What labels do you wear? I’m not talking about Coach or Gucci or Channel, I’m talking about the labels others have given you. “Supermom” is one that’s been thrown around at me. “Wife,” “Mother,” “Type-A,” “Introvert,” “Neurotic,” are others. When we receive labels, it can be hard to break out of them. I know in graduate school, receiving the label “outstanding Ph.D. candidate” made me extremely anxious. I didn’t feel like such a label fit me. In Maureen Chiquet’s Beyond The Label, she takes a hard look at the labels women have received and how we can break through from them to lead a life that is our own.
The way she does this, however, is unique. She tells her own story of how she left college and the path that she took to become a CEO. Through her journey, she had to break out of every and label that had been set for her. At the end of one chapter, she writes:
Long story short: No opportunity is ever too small to show you what you can accomplish, and no boss is ever so mean that you can’t learn something, even if it’s only to show you how not to lead. If you keep your eyes open, if you’re willing to reframe and recast what you’re seeing–yes to go beyond the label–you’ll find plenty of raw material to help you make your case.
It’s way easy to miss opportunities because we choose not to see beyond the label or because we choose to focus only on the negative. If instead, we turn around such experiences and look for what we can learn from them, this can help us to move forward to higher levels of success. Here’s a little insight into the way I do things: After I finish a project for a client or customer, I create a brief project closing document. In this document, I list what was involved with the project, a photo of the finished product if applicable, and I list off any challenges, opportunities, and lessons learned that cropped up. This helps me to continually improve my work process.
Chiquet’s point is an important one – we need to rise beyond the labels we give things – both in our own lives and when looking at the opportunities and challenges that come our way.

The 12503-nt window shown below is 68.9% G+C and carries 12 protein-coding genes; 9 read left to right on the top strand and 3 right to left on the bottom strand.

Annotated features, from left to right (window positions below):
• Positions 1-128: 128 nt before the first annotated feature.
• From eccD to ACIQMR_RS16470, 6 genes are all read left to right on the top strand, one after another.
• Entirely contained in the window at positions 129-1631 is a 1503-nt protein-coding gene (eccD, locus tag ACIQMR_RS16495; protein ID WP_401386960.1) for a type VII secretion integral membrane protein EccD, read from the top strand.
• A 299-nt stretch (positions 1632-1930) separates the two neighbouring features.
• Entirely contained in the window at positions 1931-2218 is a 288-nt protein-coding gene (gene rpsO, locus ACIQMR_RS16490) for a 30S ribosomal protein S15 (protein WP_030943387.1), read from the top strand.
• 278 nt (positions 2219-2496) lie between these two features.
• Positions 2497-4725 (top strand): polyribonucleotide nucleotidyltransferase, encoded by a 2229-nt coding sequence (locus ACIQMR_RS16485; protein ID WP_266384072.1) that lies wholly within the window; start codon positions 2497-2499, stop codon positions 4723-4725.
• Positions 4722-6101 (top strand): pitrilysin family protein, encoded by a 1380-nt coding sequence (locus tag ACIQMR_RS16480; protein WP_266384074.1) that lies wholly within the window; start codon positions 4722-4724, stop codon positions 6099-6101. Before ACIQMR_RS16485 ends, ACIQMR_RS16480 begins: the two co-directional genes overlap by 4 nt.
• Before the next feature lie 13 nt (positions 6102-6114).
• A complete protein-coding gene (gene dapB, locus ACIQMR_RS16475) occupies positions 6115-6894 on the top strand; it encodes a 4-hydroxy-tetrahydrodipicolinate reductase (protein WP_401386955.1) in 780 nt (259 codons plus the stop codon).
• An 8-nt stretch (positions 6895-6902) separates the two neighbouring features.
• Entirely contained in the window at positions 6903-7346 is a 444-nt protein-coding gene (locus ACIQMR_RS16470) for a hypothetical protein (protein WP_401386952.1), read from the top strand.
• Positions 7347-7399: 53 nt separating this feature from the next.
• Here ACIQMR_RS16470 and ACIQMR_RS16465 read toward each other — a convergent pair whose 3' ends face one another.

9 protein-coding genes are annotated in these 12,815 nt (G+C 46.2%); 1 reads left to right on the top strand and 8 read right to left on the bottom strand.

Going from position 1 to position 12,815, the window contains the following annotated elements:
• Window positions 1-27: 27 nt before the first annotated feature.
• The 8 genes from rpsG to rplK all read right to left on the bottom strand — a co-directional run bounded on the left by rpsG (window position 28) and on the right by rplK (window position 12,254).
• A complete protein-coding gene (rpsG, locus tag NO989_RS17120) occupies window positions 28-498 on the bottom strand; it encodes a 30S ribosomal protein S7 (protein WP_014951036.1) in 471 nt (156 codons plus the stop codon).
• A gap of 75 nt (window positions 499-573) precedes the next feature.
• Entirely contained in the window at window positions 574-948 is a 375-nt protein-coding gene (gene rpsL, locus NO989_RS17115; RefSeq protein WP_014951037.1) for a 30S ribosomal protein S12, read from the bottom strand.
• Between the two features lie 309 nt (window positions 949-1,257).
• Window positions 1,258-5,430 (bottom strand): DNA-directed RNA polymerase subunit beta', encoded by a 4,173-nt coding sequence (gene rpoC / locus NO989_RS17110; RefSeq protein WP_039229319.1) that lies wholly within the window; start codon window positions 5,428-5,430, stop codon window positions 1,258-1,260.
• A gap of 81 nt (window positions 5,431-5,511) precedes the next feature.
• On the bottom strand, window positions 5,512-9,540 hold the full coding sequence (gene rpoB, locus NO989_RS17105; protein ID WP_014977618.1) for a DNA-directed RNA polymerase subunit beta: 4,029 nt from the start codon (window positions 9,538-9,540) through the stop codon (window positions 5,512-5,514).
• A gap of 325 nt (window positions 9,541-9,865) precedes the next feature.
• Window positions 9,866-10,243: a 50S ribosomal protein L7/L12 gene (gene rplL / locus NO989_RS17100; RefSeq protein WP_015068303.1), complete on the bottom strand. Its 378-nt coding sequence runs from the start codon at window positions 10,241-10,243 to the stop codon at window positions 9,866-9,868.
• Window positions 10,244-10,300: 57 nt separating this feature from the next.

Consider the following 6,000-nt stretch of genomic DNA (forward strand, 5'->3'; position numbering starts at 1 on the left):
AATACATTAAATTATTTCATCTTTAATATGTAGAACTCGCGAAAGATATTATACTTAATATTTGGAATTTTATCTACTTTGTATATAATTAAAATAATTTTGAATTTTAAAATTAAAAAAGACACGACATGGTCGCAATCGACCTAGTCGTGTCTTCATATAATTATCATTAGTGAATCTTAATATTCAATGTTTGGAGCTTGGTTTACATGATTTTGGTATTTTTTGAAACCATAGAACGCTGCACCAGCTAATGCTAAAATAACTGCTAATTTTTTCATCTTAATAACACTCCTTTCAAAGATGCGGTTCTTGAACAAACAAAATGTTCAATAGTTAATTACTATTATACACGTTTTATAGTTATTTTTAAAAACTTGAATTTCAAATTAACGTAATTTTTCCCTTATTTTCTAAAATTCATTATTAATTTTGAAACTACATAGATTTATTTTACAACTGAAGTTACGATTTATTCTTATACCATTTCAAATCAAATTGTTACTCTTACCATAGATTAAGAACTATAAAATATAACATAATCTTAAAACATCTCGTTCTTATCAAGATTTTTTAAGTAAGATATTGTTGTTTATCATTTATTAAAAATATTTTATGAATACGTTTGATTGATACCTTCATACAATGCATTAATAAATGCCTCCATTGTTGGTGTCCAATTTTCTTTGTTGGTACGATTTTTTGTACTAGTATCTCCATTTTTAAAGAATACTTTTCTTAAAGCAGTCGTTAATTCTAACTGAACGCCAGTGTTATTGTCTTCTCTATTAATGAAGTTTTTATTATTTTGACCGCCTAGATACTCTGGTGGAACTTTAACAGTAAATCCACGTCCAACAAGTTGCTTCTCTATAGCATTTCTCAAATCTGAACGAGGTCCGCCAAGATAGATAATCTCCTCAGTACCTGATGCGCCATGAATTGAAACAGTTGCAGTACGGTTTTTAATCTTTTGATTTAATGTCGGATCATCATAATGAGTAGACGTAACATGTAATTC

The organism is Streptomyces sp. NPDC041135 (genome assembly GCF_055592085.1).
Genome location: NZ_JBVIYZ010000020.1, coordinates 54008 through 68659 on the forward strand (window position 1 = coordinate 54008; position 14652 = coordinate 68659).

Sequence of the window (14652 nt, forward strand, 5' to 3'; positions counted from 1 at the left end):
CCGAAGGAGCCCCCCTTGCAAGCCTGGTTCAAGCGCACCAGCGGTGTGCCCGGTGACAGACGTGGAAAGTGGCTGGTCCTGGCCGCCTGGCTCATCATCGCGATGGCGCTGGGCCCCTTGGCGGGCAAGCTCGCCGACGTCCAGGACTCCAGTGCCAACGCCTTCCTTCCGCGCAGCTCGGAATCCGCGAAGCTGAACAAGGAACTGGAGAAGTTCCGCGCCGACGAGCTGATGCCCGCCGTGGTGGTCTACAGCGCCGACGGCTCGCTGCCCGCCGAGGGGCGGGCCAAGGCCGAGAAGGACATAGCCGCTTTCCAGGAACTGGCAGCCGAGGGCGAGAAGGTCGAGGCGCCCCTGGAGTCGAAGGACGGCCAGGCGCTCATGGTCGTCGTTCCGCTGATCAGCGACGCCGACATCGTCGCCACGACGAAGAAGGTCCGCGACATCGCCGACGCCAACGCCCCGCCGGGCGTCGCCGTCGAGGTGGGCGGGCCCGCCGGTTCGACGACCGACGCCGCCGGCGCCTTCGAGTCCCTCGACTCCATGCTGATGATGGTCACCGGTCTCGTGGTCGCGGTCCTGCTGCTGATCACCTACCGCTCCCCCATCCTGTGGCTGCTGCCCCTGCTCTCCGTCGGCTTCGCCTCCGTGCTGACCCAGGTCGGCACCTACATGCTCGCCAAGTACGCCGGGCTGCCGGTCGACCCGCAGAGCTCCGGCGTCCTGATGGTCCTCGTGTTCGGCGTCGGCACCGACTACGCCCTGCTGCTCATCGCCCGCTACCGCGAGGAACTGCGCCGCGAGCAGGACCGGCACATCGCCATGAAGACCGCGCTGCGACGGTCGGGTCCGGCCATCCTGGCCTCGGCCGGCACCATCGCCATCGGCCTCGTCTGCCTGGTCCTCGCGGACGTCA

How will you go beyond the label?
• Hardcover: 288 pages
• Publisher: HarperBusiness (April 18, 2017)
The former global CEO of Chanel charts her unlikely path from literature major to global chief executive, guiding readers to move beyond the confines of staid expectations and discover their own true paths, strengths, and leadership values.
Driven. Shy. Leader. Wife. Mother. We live in a world of categories — labels designed to tell the world, and ourselves, who we are and ought to be. Some we may covet, others we may fear or disdain; but creating a life that’s truly your own, means learning to define yourself on your own terms.
In Beyond the Label, Maureen Chiquet charts her unlikely path from literature major to global chief executive. Sharing the inklings, risks and (re)defining moments that have shaped her exemplary career, Chiquet seeks to inspire a new generation of women, liberal arts grads, and unconventional thinkers to cultivate a way of living and leading that is all their own.
Through vivid storytelling and provocative insights, Chiquet guides readers to consider the pressing questions and inherent paradoxes of creating a successful, fulfilling life in today’s increasingly complex and competitive world.
“Why should we separate art from business, feelings from logic, intuition from judgment?” Chiquet poses. “Who decided you can’t be determined and flexible, introspective and attuned, mother and top executive? And where does it state standing unflinchingly in your vulnerability, embracing your femininity, won’t make you stronger?”
Wise, inspiring, and deeply felt, Beyond the Label is for anyone who longs for a life without limits on who she is or who she will become.
About Maureen Chiquet
Maureen Chiquet began her career in marketing at L’Oreal Paris in 1985. She has worked at The Gap, helped launch Old Navy, and was president of Banana Republic before becoming COO and President of US operations of Chanel in 2003. In 2007 she became its first Global CEO, where she oversaw the business and brand’s world-wide expansion. She left Chanel in 2016 to focus on writing, speaking, and developing new leadership initiatives. She is a Trustee to the Yale Corporation and fellow of Yale University, where she graduated in 1985.